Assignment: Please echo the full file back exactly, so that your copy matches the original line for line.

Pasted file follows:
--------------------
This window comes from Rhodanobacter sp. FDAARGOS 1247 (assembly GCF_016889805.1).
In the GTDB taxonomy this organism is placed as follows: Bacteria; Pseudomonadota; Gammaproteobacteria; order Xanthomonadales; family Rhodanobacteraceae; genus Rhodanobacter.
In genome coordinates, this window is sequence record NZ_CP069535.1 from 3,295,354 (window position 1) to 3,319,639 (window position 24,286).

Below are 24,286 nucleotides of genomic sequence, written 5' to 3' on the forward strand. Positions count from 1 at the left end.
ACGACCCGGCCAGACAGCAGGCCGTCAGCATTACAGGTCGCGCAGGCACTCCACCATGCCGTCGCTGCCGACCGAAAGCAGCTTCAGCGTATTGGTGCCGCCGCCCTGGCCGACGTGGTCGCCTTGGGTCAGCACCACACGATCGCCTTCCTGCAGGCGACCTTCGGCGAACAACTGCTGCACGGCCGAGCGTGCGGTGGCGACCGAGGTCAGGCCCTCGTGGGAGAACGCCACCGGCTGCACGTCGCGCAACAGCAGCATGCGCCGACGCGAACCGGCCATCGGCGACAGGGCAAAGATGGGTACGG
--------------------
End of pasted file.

This window comes from Rhodanobacter sp. FDAARGOS 1247 (assembly GCF_016889805.1).
In the GTDB taxonomy this organism is placed as follows: Bacteria; Pseudomonadota; Gammaproteobacteria; order Xanthomonadales; family Rhodanobacteraceae; genus Rhodanobacter.
In genome coordinates, this window is sequence record NZ_CP069535.1 from 3,295,354 (window position 1) to 3,319,639 (window position 24,286).

Below are 24,286 nucleotides of genomic sequence, written 5' to 3' on the forward strand. Positions count from 1 at the left end.
ACGACCCGGCCAGACAGCAGGCCGTCAGCATTACAGGTCGCGCAGGCACTCCACCATGCCGTCGCTGCCGACCGAAAGCAGCTTCAGCGTATTGGTGCCGCCGCCCTGGCCGACGTGGTCGCCTTGGGTCAGCACCACACGATCGCCTTCCTGCAGGCGACCTTCGGCGAACAACTGCTGCACGGCCGAGCGTGCGGTGGCGACCGAGGTCAGGCCCTCGTGGGAGAACGCCACCGGCTGCACGTCGCGCAACAGCAGCATGCGCCGACGCGAACCGGCCATCGGCGACAGGGCAAAGATGGGTACGG